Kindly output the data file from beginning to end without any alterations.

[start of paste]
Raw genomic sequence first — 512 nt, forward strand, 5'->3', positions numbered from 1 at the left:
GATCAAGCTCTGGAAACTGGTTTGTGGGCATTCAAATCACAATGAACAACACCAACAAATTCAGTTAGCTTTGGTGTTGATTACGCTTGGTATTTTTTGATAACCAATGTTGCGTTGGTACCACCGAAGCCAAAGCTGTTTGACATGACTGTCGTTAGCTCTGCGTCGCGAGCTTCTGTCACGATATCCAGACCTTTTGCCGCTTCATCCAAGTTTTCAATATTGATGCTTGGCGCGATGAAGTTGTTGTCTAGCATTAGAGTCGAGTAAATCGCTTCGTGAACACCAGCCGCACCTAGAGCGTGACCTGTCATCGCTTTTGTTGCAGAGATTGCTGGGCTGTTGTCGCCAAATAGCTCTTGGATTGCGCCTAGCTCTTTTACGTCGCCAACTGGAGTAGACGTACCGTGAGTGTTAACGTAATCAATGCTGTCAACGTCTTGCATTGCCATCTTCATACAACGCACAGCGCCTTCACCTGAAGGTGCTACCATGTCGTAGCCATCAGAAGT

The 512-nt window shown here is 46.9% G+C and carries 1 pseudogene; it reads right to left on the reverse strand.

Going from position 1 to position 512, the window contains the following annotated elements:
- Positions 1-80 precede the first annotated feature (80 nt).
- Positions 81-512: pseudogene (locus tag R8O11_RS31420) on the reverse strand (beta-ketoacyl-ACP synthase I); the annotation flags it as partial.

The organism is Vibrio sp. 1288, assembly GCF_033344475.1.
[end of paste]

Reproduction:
Raw genomic sequence first — 512 nt, forward strand, 5'->3', positions numbered from 1 at the left:
GATCAAGCTCTGGAAACTGGTTTGTGGGCATTCAAATCACAATGAACAACACCAACAAATTCAGTTAGCTTTGGTGTTGATTACGCTTGGTATTTTTTGATAACCAATGTTGCGTTGGTACCACCGAAGCCAAAGCTGTTTGACATGACTGTCGTTAGCTCTGCGTCGCGAGCTTCTGTCACGATATCCAGACCTTTTGCCGCTTCATCCAAGTTTTCAATATTGATGCTTGGCGCGATGAAGTTGTTGTCTAGCATTAGAGTCGAGTAAATCGCTTCGTGAACACCAGCCGCACCTAGAGCGTGACCTGTCATCGCTTTTGTTGCAGAGATTGCTGGGCTGTTGTCGCCAAATAGCTCTTGGATTGCGCCTAGCTCTTTTACGTCGCCAACTGGAGTAGACGTACCGTGAGTGTTAACGTAATCAATGCTGTCAACGTCTTGCATTGCCATCTTCATACAACGCACAGCGCCTTCACCTGAAGGTGCTACCATGTCGTAGCCATCAGAAGT

The 512-nt window shown here is 46.9% G+C and carries 1 pseudogene; it reads right to left on the reverse strand.

Going from position 1 to position 512, the window contains the following annotated elements:
- Positions 1-80 precede the first annotated feature (80 nt).
- Positions 81-512: pseudogene (locus tag R8O11_RS31420) on the reverse strand (beta-ketoacyl-ACP synthase I); the annotation flags it as partial.

The organism is Vibrio sp. 1288, assembly GCF_033344475.1.